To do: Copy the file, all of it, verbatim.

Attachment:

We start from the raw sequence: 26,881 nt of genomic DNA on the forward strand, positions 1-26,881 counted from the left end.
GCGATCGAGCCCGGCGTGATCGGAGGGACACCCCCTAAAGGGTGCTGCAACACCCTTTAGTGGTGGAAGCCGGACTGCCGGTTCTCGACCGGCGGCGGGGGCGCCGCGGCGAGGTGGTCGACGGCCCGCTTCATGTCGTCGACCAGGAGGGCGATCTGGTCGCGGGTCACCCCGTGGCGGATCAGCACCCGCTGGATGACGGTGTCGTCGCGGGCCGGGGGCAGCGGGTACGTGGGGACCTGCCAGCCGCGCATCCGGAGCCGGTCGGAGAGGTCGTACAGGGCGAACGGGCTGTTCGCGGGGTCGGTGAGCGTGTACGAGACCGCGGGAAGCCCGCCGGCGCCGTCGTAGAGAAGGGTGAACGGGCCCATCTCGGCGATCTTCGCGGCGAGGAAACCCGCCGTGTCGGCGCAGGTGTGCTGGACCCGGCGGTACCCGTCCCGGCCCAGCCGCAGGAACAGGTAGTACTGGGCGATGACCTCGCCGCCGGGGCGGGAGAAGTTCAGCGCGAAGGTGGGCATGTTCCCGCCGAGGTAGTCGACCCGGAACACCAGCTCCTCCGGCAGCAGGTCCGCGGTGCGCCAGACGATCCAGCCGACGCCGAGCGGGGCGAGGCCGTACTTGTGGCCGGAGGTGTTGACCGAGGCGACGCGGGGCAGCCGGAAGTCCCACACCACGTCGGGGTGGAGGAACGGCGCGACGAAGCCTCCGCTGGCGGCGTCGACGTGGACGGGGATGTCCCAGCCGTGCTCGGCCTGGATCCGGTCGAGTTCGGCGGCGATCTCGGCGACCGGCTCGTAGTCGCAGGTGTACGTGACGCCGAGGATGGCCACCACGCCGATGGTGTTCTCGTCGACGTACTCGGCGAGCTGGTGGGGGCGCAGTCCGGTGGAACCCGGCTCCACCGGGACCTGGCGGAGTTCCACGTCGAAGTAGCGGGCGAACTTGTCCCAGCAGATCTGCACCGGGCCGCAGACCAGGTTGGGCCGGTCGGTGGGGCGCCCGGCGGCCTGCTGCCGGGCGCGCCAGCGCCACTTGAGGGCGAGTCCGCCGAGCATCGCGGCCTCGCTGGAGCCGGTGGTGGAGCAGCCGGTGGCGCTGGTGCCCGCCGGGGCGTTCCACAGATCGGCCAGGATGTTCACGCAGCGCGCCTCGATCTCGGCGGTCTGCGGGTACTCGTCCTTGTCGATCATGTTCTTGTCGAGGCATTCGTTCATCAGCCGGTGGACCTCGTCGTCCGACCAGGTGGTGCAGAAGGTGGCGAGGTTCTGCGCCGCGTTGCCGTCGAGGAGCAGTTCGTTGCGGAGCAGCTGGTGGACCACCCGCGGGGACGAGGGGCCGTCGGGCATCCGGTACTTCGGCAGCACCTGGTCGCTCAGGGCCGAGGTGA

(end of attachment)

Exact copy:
We start from the raw sequence: 26,881 nt of genomic DNA on the forward strand, positions 1-26,881 counted from the left end.
GCGATCGAGCCCGGCGTGATCGGAGGGACACCCCCTAAAGGGTGCTGCAACACCCTTTAGTGGTGGAAGCCGGACTGCCGGTTCTCGACCGGCGGCGGGGGCGCCGCGGCGAGGTGGTCGACGGCCCGCTTCATGTCGTCGACCAGGAGGGCGATCTGGTCGCGGGTCACCCCGTGGCGGATCAGCACCCGCTGGATGACGGTGTCGTCGCGGGCCGGGGGCAGCGGGTACGTGGGGACCTGCCAGCCGCGCATCCGGAGCCGGTCGGAGAGGTCGTACAGGGCGAACGGGCTGTTCGCGGGGTCGGTGAGCGTGTACGAGACCGCGGGAAGCCCGCCGGCGCCGTCGTAGAGAAGGGTGAACGGGCCCATCTCGGCGATCTTCGCGGCGAGGAAACCCGCCGTGTCGGCGCAGGTGTGCTGGACCCGGCGGTACCCGTCCCGGCCCAGCCGCAGGAACAGGTAGTACTGGGCGATGACCTCGCCGCCGGGGCGGGAGAAGTTCAGCGCGAAGGTGGGCATGTTCCCGCCGAGGTAGTCGACCCGGAACACCAGCTCCTCCGGCAGCAGGTCCGCGGTGCGCCAGACGATCCAGCCGACGCCGAGCGGGGCGAGGCCGTACTTGTGGCCGGAGGTGTTGACCGAGGCGACGCGGGGCAGCCGGAAGTCCCACACCACGTCGGGGTGGAGGAACGGCGCGACGAAGCCTCCGCTGGCGGCGTCGACGTGGACGGGGATGTCCCAGCCGTGCTCGGCCTGGATCCGGTCGAGTTCGGCGGCGATCTCGGCGACCGGCTCGTAGTCGCAGGTGTACGTGACGCCGAGGATGGCCACCACGCCGATGGTGTTCTCGTCGACGTACTCGGCGAGCTGGTGGGGGCGCAGTCCGGTGGAACCCGGCTCCACCGGGACCTGGCGGAGTTCCACGTCGAAGTAGCGGGCGAACTTGTCCCAGCAGATCTGCACCGGGCCGCAGACCAGGTTGGGCCGGTCGGTGGGGCGCCCGGCGGCCTGCTGCCGGGCGCGCCAGCGCCACTTGAGGGCGAGTCCGCCGAGCATCGCGGCCTCGCTGGAGCCGGTGGTGGAGCAGCCGGTGGCGCTGGTGCCCGCCGGGGCGTTCCACAGATCGGCCAGGATGTTCACGCAGCGCGCCTCGATCTCGGCGGTCTGCGGGTACTCGTCCTTGTCGATCATGTTCTTGTCGAGGCATTCGTTCATCAGCCGGTGGACCTCGTCGTCCGACCAGGTGGTGCAGAAGGTGGCGAGGTTCTGCGCCGCGTTGCCGTCGAGGAGCAGTTCGTTGCGGAGCAGCTGGTGGACCACCCGCGGGGACGAGGGGCCGTCGGGCATCCGGTACTTCGGCAGCACCTGGTCGCTCAGGGCCGAGGTGA